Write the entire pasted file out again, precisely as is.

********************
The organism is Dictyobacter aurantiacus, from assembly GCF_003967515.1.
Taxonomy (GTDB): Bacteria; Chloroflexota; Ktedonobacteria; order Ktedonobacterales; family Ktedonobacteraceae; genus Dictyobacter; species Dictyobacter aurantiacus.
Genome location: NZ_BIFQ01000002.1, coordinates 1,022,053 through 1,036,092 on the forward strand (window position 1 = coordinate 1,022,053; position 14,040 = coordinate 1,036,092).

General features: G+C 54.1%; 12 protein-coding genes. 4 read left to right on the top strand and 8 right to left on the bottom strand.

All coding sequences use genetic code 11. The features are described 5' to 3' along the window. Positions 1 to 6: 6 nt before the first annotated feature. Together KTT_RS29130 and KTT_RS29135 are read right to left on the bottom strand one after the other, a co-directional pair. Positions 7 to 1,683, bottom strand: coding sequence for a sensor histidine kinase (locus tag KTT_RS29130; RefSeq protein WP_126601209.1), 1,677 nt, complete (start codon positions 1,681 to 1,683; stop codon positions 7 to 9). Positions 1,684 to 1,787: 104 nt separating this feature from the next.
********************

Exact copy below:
The organism is Dictyobacter aurantiacus, from assembly GCF_003967515.1.
Taxonomy (GTDB): Bacteria; Chloroflexota; Ktedonobacteria; order Ktedonobacterales; family Ktedonobacteraceae; genus Dictyobacter; species Dictyobacter aurantiacus.
Genome location: NZ_BIFQ01000002.1, coordinates 1,022,053 through 1,036,092 on the forward strand (window position 1 = coordinate 1,022,053; position 14,040 = coordinate 1,036,092).

General features: G+C 54.1%; 12 protein-coding genes. 4 read left to right on the top strand and 8 right to left on the bottom strand.

All coding sequences use genetic code 11. The features are described 5' to 3' along the window. Positions 1 to 6: 6 nt before the first annotated feature. Together KTT_RS29130 and KTT_RS29135 are read right to left on the bottom strand one after the other, a co-directional pair. Positions 7 to 1,683, bottom strand: coding sequence for a sensor histidine kinase (locus tag KTT_RS29130; RefSeq protein WP_126601209.1), 1,677 nt, complete (start codon positions 1,681 to 1,683; stop codon positions 7 to 9). Positions 1,684 to 1,787: 104 nt separating this feature from the next.